Water Facts & Effective use
More than a billion people are denied the right to clean water, while 2.6 billion do not have adequate sanitation. (2006 Human Development Report, 'Beyond Scarcity: Power, Poverty and the Global Water Crisis').
1.1 billion people (1/6th of the world’s population) lack access to clean water.
2.6 billion people (40% of the world’s population) lack adequate sanitation (toilets).
1.5 billion people suffer from illness due to water-borne parasites such as worms, protozoa and bacteria.
The lack of clean water can retard the growth of a child by up to 15%.
6,000 children die every day from illness caused by water-borne diseases. In the last 10 years more kids have died from diarrhea diseases than all people killed in armed conflict since WW II.
30,000 people die every day because they have to drink bad water. The horrible Boxing Day Tsunami in 2004 killed 300,000 people. (Every 10 days 300,000 people around the world die from drinking bad water).
Half of all the hospital beds around the world are occupied by patients suffering from water-borne disease.
80% of all disease and sickness in the world is caused by inadequate water supply or inadequate sanitation.
In the developing countries around the globe, women and children must walk many miles to get water every day. The United Nations estimates that on average each person carries a container that weighs 40 pounds when full and they walk an average of 4 miles (18 kg - 6 km). This is very time consuming and prevents these people from attending school or working and leaves women vulnerable to assault and spinal deformities.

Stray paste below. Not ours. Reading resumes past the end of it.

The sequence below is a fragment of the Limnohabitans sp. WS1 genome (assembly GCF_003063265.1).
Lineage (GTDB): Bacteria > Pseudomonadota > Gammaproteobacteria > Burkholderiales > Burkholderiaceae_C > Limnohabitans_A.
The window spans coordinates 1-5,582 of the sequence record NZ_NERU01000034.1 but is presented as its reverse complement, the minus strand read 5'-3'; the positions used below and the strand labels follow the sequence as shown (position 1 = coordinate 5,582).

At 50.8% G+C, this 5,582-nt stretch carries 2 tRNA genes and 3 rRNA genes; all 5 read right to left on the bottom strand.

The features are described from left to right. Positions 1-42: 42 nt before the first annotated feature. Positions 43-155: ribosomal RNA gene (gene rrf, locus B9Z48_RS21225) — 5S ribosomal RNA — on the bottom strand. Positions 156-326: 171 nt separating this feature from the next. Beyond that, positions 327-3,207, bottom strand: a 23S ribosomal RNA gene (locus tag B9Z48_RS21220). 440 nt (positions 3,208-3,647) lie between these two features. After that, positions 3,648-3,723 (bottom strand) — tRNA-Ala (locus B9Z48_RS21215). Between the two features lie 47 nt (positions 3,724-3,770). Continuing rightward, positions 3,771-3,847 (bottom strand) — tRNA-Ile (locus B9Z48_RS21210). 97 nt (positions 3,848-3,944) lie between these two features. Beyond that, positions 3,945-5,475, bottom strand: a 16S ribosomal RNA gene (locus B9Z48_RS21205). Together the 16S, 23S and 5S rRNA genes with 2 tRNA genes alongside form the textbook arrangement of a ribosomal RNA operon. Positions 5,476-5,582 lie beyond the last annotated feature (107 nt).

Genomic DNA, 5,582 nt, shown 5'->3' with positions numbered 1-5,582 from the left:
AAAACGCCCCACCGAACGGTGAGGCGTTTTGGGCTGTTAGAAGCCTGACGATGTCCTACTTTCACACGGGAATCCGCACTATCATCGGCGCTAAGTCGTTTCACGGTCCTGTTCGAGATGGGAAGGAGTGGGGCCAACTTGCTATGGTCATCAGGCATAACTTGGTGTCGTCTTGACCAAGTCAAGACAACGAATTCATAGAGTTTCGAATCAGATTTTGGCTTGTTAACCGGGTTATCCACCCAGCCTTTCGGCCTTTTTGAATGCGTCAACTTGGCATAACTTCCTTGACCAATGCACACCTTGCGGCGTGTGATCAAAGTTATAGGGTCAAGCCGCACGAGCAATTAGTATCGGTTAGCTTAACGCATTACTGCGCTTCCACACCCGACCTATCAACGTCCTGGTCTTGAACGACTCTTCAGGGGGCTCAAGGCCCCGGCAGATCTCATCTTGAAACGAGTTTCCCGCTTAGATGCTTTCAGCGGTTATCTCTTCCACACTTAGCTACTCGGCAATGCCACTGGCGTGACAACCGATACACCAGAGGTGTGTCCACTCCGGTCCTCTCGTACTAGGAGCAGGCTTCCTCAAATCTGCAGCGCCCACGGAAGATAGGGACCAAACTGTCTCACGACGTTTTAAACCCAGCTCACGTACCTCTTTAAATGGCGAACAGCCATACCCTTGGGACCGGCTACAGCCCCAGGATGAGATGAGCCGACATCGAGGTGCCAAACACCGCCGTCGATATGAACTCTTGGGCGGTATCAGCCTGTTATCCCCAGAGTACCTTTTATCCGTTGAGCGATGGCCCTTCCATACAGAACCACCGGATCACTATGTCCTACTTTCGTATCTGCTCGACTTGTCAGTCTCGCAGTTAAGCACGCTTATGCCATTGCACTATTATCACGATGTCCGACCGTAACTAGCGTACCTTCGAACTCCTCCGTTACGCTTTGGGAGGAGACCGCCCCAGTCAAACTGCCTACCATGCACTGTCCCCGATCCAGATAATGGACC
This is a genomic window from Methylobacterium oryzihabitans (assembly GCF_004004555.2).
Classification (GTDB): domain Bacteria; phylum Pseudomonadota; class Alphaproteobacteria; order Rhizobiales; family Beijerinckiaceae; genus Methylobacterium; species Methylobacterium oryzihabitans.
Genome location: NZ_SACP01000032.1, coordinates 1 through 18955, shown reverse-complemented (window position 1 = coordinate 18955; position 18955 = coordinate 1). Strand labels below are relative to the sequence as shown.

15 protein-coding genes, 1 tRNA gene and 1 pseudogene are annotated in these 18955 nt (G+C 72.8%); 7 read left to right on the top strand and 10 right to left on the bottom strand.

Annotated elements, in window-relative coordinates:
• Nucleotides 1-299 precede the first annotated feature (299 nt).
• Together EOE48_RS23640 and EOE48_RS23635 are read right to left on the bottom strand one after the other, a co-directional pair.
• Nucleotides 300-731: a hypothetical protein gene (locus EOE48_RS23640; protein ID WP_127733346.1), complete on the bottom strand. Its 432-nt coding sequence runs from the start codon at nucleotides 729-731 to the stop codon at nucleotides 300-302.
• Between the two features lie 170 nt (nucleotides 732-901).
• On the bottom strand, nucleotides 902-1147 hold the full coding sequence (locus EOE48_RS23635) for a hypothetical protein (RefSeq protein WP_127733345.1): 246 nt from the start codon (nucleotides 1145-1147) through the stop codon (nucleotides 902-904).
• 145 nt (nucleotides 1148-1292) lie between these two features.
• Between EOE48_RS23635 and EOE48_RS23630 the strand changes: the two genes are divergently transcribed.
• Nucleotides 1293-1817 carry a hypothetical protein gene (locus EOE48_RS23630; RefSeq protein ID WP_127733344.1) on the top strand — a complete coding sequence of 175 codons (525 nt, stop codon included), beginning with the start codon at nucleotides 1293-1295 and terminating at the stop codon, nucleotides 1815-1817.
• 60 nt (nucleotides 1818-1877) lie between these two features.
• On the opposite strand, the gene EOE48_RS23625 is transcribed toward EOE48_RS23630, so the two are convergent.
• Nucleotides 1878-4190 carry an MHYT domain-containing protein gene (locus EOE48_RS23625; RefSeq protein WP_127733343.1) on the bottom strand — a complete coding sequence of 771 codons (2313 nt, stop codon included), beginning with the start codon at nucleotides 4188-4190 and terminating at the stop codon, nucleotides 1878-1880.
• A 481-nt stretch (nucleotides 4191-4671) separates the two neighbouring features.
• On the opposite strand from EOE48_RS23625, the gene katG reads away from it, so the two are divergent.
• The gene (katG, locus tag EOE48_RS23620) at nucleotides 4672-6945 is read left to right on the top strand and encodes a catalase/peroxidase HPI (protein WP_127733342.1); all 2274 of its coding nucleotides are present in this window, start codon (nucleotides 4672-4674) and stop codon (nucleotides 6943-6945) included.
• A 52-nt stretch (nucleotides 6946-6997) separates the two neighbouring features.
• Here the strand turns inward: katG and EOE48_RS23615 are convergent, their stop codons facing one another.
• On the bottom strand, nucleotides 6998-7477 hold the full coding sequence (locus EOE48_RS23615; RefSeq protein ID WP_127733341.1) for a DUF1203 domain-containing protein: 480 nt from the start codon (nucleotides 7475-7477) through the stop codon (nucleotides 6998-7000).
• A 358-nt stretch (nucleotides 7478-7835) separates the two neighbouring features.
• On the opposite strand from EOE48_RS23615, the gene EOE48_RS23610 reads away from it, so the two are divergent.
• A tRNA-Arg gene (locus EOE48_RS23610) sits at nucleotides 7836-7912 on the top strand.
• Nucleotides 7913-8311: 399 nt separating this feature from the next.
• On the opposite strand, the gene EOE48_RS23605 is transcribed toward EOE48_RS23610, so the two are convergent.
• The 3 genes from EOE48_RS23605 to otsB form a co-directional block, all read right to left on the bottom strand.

Sadly, much of the water they find to drink and cook with we wouldn’t use to wash our car tires.
The first step in sustainable development is establishing a reliable source of clean water.
The first step in successfully fighting HIV-AIDS is administering medications with disease-free clean water.
"Giving clean water to rural villages" has been ranked as the most effective program to relieve poverty by World Development Economists.